How Coronavirus Could Change Our Bathrooms

Living is constantly evolving. It evolves with man and goes hand in hand with the metamorphosis of lifestyles. Over the centuries we have seen the concept of home and the role of different living spaces change. In contemporary living, the kitchen has become the heart of domestic life, the living room has been transformed into a multifunctional environment that now more than ever houses a desk, and in some housing solutions such as lofts, bedrooms do not exist as such. but they are part of fluid and borderless environments.

The advent of the Coronavirus pushes us to think about how our lifestyles will change and how the house will transform, once again, to adapt to the new models of living. We have dedicated an article to answer the question ‘How will the Coronavirus change our homes? ‘from which very interesting reflections emerged, also among the Comments of our readers.

Our hygiene habits are radically changing in response to the Coronavirus, therefore this phenomenon will affect the design and it will be necessary to rethink the design of our homes, especially the entrance and bathroom, to reduce the opportunities for contact. We talked about it with Houzz professionals and we tried to imagine how the Covid-19 pandemic will change the bathroom environment , a room whose primary function is precisely to guarantee hygiene. And whose layout, albeit changed by trends, has been almost identical for half a century.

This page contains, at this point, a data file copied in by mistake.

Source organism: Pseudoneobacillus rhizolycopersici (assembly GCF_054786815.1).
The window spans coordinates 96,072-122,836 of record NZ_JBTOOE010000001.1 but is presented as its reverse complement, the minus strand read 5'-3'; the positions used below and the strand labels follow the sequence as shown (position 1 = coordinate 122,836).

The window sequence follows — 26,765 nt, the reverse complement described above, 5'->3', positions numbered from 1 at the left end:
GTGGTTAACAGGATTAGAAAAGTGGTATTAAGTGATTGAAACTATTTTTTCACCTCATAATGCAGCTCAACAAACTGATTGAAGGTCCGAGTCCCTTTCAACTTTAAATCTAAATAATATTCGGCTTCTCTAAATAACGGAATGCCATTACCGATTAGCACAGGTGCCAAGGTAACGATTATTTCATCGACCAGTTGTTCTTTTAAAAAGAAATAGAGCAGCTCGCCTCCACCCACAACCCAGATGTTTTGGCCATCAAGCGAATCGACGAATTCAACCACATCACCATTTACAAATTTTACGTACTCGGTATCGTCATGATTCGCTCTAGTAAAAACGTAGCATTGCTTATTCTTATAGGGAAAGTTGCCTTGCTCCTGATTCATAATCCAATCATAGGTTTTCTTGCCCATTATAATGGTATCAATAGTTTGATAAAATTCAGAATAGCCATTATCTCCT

The house as a multifunctional sanctuary of well-being
Consequently, the spaces in the houses will also necessarily change. If on the one hand large houses will be re-evaluated, because there will probably be a tendency to bring sociality back into the house and no longer outside, it is also true that this trend may be the prerogative of a few, therefore the more commercial cuts (100-130 square meters) will have to necessarily be reconfigured by providing a space for smart working and a large living-kitchen for conviviality, consequently subtracting space from bedrooms and bathrooms », says architect Raffaella Di Benedetto of IBEDI – architecture laboratory .
Michele Perlini of ARCStudiohe adds: «I think that in this moment more than ever architecture must return to its essence, it is not enough to focus on a space, but as a whole. In our work as architects, in all humility I think we should make a small contribution to human well-being in the belief that in the art of design beauty and utility cannot be separated. It won’t be easy to change complicated human systems quickly. Our task is rather that of identifying structures capable of adapting to man ».